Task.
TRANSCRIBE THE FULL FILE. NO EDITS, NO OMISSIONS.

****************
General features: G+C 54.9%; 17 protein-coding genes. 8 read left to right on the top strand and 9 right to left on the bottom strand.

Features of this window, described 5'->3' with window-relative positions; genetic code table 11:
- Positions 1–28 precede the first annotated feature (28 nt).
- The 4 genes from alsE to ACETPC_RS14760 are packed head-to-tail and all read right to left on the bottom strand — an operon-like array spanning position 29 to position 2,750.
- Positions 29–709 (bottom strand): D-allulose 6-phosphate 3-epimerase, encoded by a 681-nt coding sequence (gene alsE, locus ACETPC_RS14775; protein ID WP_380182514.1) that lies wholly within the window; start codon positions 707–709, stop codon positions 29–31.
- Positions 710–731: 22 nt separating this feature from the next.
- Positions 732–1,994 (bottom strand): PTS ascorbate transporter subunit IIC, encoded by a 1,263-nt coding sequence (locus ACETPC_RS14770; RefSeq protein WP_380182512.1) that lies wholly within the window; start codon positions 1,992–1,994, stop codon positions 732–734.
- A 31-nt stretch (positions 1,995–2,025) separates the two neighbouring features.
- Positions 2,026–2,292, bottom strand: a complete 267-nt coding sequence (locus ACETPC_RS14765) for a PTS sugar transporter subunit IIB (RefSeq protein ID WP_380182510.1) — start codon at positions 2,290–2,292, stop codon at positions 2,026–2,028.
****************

General features: G+C 54.9%; 17 protein-coding genes. 8 read left to right on the top strand and 9 right to left on the bottom strand.

Features of this window, described 5'->3' with window-relative positions; genetic code table 11:
- Positions 1–28 precede the first annotated feature (28 nt).
- The 4 genes from alsE to ACETPC_RS14760 are packed head-to-tail and all read right to left on the bottom strand — an operon-like array spanning position 29 to position 2,750.
- Positions 29–709 (bottom strand): D-allulose 6-phosphate 3-epimerase, encoded by a 681-nt coding sequence (gene alsE, locus ACETPC_RS14775; protein ID WP_380182514.1) that lies wholly within the window; start codon positions 707–709, stop codon positions 29–31.
- Positions 710–731: 22 nt separating this feature from the next.
- Positions 732–1,994 (bottom strand): PTS ascorbate transporter subunit IIC, encoded by a 1,263-nt coding sequence (locus ACETPC_RS14770; RefSeq protein WP_380182512.1) that lies wholly within the window; start codon positions 1,992–1,994, stop codon positions 732–734.
- A 31-nt stretch (positions 1,995–2,025) separates the two neighbouring features.
- Positions 2,026–2,292, bottom strand: a complete 267-nt coding sequence (locus ACETPC_RS14765) for a PTS sugar transporter subunit IIB (RefSeq protein ID WP_380182510.1) — start codon at positions 2,290–2,292, stop codon at positions 2,026–2,028.